Brazil country overview

The land of Brazil

Geography, People, Culture, and Economic Profile

Brazil information index

Brazil Plant and animal life

Highlands, coastal regions, and the Pantanal

The original ecosystems of the eastern highlands have undergone extensive destruction, leading to the loss of the once abundant hardwood forests that were prevalent along the eastern seaboard, as well as the once impressive Paraná pine (Araucaria) forests that spanned the southern plateaus. The wildlife that was commonly seen, such as monkeys and parrots, is now largely confined to zoological parks, private collections, or isolated forest remnants that maintain the native plant species. Coastal regions, previously home to vibrant waterways and marshlands inhabited by a variety of waterfowl and alligators, have been transformed by the development of saltworks, marinas, and residential complexes.

In the semiarid Northeast, the Brazilian savannas do not boast the large populations of wild animals found in the African savannas. Predators like jaguars and ocelots, which used to roam the periphery of forests, have been heavily targeted by hunting and are now considered endangered species. The vegetation in this region is diverse, ranging from tough clumps of grass to the distinctive, thorny vegetation known as caatinga—a term originating from an Indigenous word meaning “white forest”—characterized by sparse, stunted trees interspersed with cacti. The slightly more humid areas feature woodlands referred to as agreste, which are typically located near the São Francisco River and on higher ground, where the moisture in the atmosphere is captured by the trade winds. In these areas, thorny trees can reach heights of up to 30 feet (9 meters) and often form dense thickets that are impenetrable to even the leather-clad vaqueiros, or cowboys. In Rio Grande do Sul, the indigenous grasslands have been largely supplanted by man-made pastures and cultivated fields for grains.

The Pantanal region, with its expansive marshes and waterways, supports a rich array of plant and animal life. This includes the giant pirarucu fish, which is corralled in underwater pens akin to cattle until they are harvested. The area is a habitat for a variety of aquatic birds, such as ibis, herons, ducks, and migratory geese. The region also hosts numerous species of lizards and snakes, including the venomous fer-de-lance (jararacas) and rattlesnakes. Larger mammals like armadillos and anteaters, which feed on ants and termites, inhabit this area, with termite mounds that can exceed 6 feet (2 meters) in height. The Pantanal and the central Brazilian savannas are also home to rheas, roadrunners (siriemas), and a range of game birds, including quail and partridge, which are commonly found on the higher ground of these regions.


The Amazon Basin is recognized as the most biodiverse region on the planet, boasting the highest concentration of plant species and a rich array of wildlife, a stark contrast to the adjacent scrublands to its south and east. This expansive area encompasses extensive tracts of rainforest, interspersed with grasslands and mangrove swamps in the delta’s tidal regions. The distribution of individual plants within most species is notably sparse, which serves to mitigate the impact of diseases and environmental threats.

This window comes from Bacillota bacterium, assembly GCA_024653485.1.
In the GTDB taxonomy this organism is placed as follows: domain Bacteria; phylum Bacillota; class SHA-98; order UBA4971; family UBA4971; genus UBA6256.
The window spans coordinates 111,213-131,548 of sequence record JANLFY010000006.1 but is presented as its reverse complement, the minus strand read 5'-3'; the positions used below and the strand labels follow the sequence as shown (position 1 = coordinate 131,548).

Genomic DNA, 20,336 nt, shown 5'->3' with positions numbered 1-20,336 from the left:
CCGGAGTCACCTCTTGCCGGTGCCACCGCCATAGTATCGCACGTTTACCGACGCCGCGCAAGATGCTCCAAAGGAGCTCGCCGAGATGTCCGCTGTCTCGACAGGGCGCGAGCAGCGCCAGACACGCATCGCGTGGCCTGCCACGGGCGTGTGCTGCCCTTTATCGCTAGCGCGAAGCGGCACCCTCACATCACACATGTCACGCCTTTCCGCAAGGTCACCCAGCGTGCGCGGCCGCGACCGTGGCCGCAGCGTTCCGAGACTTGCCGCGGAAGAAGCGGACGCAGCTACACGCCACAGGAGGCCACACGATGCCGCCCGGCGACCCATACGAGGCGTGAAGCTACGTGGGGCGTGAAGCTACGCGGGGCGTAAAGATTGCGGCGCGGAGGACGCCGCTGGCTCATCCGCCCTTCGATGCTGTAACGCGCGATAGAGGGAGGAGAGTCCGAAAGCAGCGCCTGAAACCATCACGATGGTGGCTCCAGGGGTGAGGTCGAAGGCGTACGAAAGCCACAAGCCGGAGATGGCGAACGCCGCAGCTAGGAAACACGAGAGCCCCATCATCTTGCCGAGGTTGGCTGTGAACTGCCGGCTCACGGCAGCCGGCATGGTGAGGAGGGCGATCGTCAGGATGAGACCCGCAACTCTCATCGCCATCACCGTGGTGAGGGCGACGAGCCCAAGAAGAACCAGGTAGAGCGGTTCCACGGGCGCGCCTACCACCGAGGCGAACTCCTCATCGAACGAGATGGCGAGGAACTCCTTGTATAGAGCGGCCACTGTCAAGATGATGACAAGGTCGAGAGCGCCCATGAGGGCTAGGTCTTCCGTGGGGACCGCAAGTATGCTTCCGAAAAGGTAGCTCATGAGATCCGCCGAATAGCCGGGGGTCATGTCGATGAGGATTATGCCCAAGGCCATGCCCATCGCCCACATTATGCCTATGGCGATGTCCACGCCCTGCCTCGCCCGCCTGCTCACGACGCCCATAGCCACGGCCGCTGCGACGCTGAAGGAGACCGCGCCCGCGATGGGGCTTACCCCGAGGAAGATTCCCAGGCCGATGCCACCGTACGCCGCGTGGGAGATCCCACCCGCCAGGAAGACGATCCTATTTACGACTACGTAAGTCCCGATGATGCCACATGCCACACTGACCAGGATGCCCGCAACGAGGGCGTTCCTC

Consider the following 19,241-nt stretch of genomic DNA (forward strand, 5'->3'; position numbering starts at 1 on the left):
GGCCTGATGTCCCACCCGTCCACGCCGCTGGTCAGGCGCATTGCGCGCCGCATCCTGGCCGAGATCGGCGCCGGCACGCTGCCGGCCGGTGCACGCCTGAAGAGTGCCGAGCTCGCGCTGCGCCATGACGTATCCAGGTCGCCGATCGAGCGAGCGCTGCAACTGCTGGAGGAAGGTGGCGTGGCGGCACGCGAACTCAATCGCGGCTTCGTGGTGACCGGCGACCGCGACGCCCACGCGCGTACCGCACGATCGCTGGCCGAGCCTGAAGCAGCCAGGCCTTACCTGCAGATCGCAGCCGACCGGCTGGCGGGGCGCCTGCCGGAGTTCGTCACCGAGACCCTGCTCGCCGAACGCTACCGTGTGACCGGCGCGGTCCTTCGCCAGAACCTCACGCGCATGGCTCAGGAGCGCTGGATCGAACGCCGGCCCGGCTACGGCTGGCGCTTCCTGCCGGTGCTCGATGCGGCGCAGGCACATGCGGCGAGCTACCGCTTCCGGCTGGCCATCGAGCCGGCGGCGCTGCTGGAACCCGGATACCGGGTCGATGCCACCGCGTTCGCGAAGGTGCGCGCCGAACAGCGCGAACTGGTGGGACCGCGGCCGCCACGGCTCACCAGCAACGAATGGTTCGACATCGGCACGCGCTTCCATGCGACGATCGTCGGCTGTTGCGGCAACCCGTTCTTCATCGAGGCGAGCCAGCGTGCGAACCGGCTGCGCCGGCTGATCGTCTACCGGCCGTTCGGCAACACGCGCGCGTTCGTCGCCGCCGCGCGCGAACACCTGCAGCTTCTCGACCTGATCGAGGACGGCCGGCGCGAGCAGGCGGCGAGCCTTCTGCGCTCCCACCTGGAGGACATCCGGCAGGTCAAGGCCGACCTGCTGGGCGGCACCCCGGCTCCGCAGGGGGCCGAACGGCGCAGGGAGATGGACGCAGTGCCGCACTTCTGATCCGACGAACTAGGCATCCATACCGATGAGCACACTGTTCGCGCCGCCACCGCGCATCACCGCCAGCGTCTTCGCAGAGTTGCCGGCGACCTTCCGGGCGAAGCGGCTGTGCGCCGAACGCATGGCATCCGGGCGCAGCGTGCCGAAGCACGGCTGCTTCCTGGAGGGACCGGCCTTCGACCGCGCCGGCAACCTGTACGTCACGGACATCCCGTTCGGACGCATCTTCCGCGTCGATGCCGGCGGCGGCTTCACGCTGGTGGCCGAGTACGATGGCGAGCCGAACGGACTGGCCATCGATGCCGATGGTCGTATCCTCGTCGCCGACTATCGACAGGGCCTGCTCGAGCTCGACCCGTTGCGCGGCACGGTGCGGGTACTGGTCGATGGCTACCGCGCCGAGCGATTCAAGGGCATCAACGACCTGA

In a typical 0.4-hectare segment of the Amazonian forest, one might find over 250 distinct species of trees, a figure that vastly exceeds the biodiversity found in an equivalent area of woodland in the northeastern United States, where the number of tree species might only reach a dozen.

The towering trees of the Amazon create an almost impenetrable canopy, overshadowing various subordinate layers of vegetation. This dense canopy permits a mere 10 percent of sunlight to filter through to the forest floor. Consequently, a greater density of flora and fauna thrives within these elevated layers compared to the ground level. The most colossal trees can reach heights of 45 to 60 meters and are adorned with an assortment of epiphytes, bromeliads, and lianas. Their branches are a hub for diverse wildlife, including a multitude of insects, serpents, tree frogs, various monkey species, and an astonishing array of avian life.

In the vicinity of the main Amazon channel, one can find several hundred bird species, alongside alligators, anacondas, boa constrictors, capybaras, and a host of smaller reptiles and mammals along the riverbanks. The aquatic environment is home to manatees, freshwater dolphins, and over 1,500 species of fish, among them various piranhas—not all of which are carnivorous—electric eels, and approximately 450 species of catfish. It is also speculated that numerous species remain unidentified.

The Amazon is the exclusive habitat of the world’s largest freshwater turtle, the yellow-headed sideneck (Podocnemis), which has an average weight of 70 kilograms and is extinct in all regions except Madagascar. Despite being endangered and their hunting being illegal, these turtles, which were once a staple in the diet of local indigenous populations, continue to be poached for their meat.

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